“But many Britons were troubled. Humanitarian feelings grew in strength throughout the later eighteenth century. A famous, sentimental exchange of letters between the black writer Ignatius Sancho and Laurence Sterne, the author of Tristram Shandy, displays their mutual sympathy for the victims of the slave trade. Such cruelty was a libel on human nature.”
From Slavery and the Slave Trade in Britain – The Restoration and the Eighteenth Century
“Not all Africans in eighteenth-century London lived silent lives as slaves or domestic servants. Some represented themselves in letters, slave narratives and political tracts. Of these the most well-known were Sancho and Equiano, whose books were bestsellers in 1782 and 1789 respectively.”
From Teaching and Learning Guide for Slavery and Romanticism by Brycchan Carey
Undoubtedly, Laurence Sterne’s Tristram poses a lot of questions: how do we know the things we know?; do we really know anything?; how do we see things in the world?; how do we measure the value of things (especially of a person)?; and maybe most importantly, why do we do the things we do?
I think another one of those questions, perhaps the question of the day is: is there a “less than?” Of course, Sterne asks this so much more elegantly than this seemingly simple rhetorical query. I picked this up from a caller on a radio show this week.
The show gave vent to a lot of heated banter and battle over health care reform, the “Tea Party” and Aryanism – all related, honestly. Someone said it just gets down to whether there are human beings who are “less than”….
My mental association (admittedly a study in differance on its own), saw this quote from Tristram (Chapter 4.LXV):
“A negro has a soul? an’ please your honour, said the corporal (doubtingly).
I am not much versed, corporal, quoth my uncle Toby, in things of that kind; but I suppose, God would not leave him without one, any more than thee or me–
–It would be putting one sadly over the head of another, quoth the corporal.
It would so; said my uncle Toby. Why then, an’ please your honour, is a black wench to be used worse than a white one?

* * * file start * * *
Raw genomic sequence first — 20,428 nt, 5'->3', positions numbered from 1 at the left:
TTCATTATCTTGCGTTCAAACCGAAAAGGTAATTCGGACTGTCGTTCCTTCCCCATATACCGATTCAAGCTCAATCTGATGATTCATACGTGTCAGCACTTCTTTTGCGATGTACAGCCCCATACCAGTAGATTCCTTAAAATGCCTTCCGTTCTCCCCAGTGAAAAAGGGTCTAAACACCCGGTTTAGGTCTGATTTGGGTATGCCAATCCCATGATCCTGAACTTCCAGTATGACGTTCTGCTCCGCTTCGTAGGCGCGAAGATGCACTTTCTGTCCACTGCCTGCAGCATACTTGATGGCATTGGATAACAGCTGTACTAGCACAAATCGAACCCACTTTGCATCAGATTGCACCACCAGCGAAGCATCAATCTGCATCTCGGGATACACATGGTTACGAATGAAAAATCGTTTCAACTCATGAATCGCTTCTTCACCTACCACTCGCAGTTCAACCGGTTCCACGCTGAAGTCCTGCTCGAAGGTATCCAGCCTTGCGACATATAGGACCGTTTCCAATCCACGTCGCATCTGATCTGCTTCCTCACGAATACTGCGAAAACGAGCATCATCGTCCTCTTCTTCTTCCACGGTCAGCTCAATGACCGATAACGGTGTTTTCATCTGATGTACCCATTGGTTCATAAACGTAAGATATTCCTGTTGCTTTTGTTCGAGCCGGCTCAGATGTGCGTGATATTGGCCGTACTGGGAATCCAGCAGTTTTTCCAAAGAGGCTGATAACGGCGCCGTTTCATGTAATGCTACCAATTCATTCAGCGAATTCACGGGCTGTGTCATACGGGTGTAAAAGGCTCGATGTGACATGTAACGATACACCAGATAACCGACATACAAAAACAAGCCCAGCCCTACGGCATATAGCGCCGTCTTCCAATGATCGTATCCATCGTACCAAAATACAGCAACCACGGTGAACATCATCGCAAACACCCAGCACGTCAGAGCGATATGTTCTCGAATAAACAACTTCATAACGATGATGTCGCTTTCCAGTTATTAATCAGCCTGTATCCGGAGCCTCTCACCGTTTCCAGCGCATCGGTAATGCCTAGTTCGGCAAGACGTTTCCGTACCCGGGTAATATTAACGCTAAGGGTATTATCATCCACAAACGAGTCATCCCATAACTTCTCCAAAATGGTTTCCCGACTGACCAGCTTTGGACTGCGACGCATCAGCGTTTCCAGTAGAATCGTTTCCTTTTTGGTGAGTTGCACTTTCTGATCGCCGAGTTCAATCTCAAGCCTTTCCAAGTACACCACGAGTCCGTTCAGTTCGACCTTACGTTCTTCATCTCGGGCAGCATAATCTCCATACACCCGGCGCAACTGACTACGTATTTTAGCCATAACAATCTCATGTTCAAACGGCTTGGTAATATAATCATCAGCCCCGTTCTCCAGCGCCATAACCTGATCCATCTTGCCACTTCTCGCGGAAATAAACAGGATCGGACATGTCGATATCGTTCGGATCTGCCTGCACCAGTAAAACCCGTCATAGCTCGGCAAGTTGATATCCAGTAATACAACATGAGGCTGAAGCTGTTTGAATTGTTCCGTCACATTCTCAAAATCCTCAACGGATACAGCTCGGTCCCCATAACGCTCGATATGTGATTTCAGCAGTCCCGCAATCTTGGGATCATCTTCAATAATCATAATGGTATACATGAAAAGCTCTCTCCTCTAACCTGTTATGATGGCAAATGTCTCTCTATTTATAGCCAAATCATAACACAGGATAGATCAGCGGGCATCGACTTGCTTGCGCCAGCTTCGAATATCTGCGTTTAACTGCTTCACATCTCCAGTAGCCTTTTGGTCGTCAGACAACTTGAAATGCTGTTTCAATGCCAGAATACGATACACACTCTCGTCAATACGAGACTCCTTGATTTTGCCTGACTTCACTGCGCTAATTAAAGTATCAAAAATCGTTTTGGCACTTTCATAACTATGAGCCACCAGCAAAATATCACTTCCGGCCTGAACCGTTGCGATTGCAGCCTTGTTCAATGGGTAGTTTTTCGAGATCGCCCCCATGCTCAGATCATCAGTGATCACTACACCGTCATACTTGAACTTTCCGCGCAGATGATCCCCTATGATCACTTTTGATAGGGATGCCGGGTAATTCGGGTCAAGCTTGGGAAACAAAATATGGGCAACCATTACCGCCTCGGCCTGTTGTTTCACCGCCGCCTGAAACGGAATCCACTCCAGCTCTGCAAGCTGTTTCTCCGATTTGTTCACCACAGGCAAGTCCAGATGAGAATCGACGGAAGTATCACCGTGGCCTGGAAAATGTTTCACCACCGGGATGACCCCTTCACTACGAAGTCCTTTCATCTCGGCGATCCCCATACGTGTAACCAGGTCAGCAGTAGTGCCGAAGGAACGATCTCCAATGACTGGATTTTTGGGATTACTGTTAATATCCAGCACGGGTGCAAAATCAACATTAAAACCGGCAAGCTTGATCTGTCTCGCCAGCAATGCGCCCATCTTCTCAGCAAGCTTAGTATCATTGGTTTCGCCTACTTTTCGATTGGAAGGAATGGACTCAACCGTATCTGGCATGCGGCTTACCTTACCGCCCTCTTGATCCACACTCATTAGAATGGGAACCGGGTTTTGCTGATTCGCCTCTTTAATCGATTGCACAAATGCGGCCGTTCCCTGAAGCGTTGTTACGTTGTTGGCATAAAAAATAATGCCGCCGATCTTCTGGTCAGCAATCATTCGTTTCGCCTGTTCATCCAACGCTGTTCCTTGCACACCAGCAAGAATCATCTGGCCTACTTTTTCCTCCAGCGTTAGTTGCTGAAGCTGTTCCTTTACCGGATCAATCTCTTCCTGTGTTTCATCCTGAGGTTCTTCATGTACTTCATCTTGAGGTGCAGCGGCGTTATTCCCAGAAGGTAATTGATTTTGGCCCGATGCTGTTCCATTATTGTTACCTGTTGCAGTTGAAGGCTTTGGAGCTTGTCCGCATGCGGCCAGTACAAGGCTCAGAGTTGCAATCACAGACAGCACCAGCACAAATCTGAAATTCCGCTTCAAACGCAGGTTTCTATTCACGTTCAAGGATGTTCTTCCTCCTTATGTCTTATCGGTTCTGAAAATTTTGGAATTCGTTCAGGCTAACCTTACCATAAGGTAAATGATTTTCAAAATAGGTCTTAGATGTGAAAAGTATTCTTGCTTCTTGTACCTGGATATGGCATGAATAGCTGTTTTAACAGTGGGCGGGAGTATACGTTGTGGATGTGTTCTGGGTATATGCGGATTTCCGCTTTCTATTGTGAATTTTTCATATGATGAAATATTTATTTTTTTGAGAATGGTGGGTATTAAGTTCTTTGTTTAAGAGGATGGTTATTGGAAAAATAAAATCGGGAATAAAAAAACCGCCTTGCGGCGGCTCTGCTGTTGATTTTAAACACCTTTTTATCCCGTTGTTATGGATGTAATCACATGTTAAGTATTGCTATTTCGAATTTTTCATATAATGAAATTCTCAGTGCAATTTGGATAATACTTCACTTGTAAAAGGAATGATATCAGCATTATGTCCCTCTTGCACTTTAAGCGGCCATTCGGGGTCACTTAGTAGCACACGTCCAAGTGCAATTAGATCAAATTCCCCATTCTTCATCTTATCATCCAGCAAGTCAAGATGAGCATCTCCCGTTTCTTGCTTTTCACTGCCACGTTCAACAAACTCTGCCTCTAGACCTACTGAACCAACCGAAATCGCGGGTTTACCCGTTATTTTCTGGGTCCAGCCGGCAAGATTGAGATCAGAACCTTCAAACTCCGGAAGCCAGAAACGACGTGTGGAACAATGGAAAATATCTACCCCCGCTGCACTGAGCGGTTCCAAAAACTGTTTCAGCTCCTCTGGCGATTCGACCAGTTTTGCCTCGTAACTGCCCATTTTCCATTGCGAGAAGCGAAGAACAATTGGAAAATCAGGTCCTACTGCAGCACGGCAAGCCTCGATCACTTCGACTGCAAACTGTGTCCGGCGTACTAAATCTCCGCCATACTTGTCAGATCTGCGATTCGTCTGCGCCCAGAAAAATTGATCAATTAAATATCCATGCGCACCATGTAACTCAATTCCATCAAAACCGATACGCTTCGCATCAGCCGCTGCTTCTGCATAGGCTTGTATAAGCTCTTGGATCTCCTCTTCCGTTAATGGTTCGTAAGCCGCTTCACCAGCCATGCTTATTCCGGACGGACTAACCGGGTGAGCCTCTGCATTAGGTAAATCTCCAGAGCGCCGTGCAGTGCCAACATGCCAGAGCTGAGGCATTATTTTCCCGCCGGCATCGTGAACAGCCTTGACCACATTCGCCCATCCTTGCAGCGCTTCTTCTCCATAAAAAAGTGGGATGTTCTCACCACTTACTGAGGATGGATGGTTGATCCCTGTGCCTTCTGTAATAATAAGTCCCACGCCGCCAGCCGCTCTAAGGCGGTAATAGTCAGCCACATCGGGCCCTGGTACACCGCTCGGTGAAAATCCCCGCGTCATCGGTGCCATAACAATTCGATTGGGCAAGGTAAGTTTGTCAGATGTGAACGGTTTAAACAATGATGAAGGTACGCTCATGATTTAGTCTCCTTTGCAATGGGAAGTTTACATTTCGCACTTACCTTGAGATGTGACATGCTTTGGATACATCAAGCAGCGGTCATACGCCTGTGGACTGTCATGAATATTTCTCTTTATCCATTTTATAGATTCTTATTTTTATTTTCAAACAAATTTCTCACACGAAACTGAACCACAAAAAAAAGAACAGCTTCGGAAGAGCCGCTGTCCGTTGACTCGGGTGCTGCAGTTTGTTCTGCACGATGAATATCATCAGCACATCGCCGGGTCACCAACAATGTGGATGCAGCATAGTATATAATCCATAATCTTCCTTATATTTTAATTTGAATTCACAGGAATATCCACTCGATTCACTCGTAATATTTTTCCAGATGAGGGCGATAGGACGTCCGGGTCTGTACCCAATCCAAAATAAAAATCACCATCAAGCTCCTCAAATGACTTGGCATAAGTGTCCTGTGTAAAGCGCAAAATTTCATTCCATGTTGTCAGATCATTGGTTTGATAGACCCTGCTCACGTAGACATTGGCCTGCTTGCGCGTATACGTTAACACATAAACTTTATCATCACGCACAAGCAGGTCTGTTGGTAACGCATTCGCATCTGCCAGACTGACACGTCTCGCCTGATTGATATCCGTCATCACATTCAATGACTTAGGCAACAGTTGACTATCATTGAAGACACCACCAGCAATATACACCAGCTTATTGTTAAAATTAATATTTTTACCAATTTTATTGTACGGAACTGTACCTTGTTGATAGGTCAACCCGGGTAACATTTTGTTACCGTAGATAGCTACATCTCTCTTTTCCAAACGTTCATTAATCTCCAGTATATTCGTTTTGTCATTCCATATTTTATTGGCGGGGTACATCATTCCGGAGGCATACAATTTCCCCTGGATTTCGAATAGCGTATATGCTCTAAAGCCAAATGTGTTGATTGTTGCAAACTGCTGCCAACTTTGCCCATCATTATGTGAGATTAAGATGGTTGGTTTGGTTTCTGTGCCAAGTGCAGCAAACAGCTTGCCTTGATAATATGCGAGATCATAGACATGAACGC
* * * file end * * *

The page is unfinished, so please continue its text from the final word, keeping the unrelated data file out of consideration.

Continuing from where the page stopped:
I can give no reason, said my uncle Toby–
–Only, cried the corporal, shaking his head, because she has no one to stand up for her–
–‘Tis that very thing, Trim, quoth my uncle Toby,–which recommends her to protection–and her brethren with her; ’tis the fortune of war which has put the whip into our hands now–where it may be hereafter, heaven knows!– but be it where it will, the brave, Trim! will not use it unkindly.
–God forbid, said the corporal.
Amen, responded my uncle Toby, laying his hand upon his heart.
The corporal returned to his story, and went on–but with an embarrassment in doing it, which here and there a reader in this world will not be able to comprehend; for by the many sudden transitions all along, from one kind and cordial passion to another, in getting thus far on his way, he had lost the sportable key…”
I tried to unearth what learned scholars have published on this specific issue. I was surprised to see how many online “hits” connected Sterne and Tristram to the topic of slavery, including the link to the Norton site quoted above. In fact, there were far more than I could manage to survey in a short time. However, my search also turned up a bibliography on the general topic of slavery and the eighteenth century (also linked above) with this interesting disclaimer (interesting to me because I thought this was a neglected topic, obviously, as Prof. Maruca has pointed out to me, it is not):
“Although it was long neglected on history courses, and almost entirely forgotten on literature courses, slavery and its abolition is now recognised as being a central theme of seventeenth-, eighteenth- and nineteenth-century history, literature and culture. Many hundreds of books, articles and Web sites examining the legacy of slavery and abolition are published each year.”
Apparently a lot of people from radio talk show callers to scholars across centuries have been interested in the simple question of whether there is a “less than”….I think if we seriously consider and answer Tristram’s question (“a negro has a soul?”) in all of its multi-layered (not just racial) implications, we’ll answer this one, too….I think they’re one and the same.
In the meantime, I now have to find the Sterne/Sancho letters….